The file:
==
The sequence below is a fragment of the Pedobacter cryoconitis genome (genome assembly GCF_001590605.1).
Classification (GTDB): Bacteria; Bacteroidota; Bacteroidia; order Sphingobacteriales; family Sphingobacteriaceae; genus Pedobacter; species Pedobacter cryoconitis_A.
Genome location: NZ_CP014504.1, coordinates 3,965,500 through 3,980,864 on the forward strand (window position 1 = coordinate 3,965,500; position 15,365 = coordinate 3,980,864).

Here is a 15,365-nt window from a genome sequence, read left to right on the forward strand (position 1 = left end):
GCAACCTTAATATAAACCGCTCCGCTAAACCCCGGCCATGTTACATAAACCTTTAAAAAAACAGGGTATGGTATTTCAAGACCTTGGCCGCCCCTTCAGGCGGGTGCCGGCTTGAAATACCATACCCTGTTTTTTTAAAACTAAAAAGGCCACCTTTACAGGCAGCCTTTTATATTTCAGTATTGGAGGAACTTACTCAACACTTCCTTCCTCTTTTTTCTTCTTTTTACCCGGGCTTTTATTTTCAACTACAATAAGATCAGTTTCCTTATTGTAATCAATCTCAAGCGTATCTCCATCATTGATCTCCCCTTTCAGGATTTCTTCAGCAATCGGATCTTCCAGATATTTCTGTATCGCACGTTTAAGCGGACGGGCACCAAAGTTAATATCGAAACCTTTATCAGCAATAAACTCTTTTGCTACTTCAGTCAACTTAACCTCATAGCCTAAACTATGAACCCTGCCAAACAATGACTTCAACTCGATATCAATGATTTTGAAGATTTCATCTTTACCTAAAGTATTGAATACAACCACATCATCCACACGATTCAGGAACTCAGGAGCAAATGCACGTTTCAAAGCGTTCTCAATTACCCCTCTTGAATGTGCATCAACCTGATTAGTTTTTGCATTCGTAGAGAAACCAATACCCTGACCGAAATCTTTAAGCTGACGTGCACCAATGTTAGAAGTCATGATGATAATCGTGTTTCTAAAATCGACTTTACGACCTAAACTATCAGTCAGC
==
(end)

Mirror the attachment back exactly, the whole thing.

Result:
The sequence below is a fragment of the Pedobacter cryoconitis genome (genome assembly GCF_001590605.1).
Classification (GTDB): Bacteria; Bacteroidota; Bacteroidia; order Sphingobacteriales; family Sphingobacteriaceae; genus Pedobacter; species Pedobacter cryoconitis_A.
Genome location: NZ_CP014504.1, coordinates 3,965,500 through 3,980,864 on the forward strand (window position 1 = coordinate 3,965,500; position 15,365 = coordinate 3,980,864).

Here is a 15,365-nt window from a genome sequence, read left to right on the forward strand (position 1 = left end):
GCAACCTTAATATAAACCGCTCCGCTAAACCCCGGCCATGTTACATAAACCTTTAAAAAAACAGGGTATGGTATTTCAAGACCTTGGCCGCCCCTTCAGGCGGGTGCCGGCTTGAAATACCATACCCTGTTTTTTTAAAACTAAAAAGGCCACCTTTACAGGCAGCCTTTTATATTTCAGTATTGGAGGAACTTACTCAACACTTCCTTCCTCTTTTTTCTTCTTTTTACCCGGGCTTTTATTTTCAACTACAATAAGATCAGTTTCCTTATTGTAATCAATCTCAAGCGTATCTCCATCATTGATCTCCCCTTTCAGGATTTCTTCAGCAATCGGATCTTCCAGATATTTCTGTATCGCACGTTTAAGCGGACGGGCACCAAAGTTAATATCGAAACCTTTATCAGCAATAAACTCTTTTGCTACTTCAGTCAACTTAACCTCATAGCCTAAACTATGAACCCTGCCAAACAATGACTTCAACTCGATATCAATGATTTTGAAGATTTCATCTTTACCTAAAGTATTGAATACAACCACATCATCCACACGATTCAGGAACTCAGGAGCAAATGCACGTTTCAAAGCGTTCTCAATTACCCCTCTTGAATGTGCATCAACCTGATTAGTTTTTGCATTCGTAGAGAAACCAATACCCTGACCGAAATCTTTAAGCTGACGTGCACCAATGTTAGAAGTCATGATGATAATCGTGTTTCTAAAATCGACTTTACGACCTAAACTATCAGTCAGC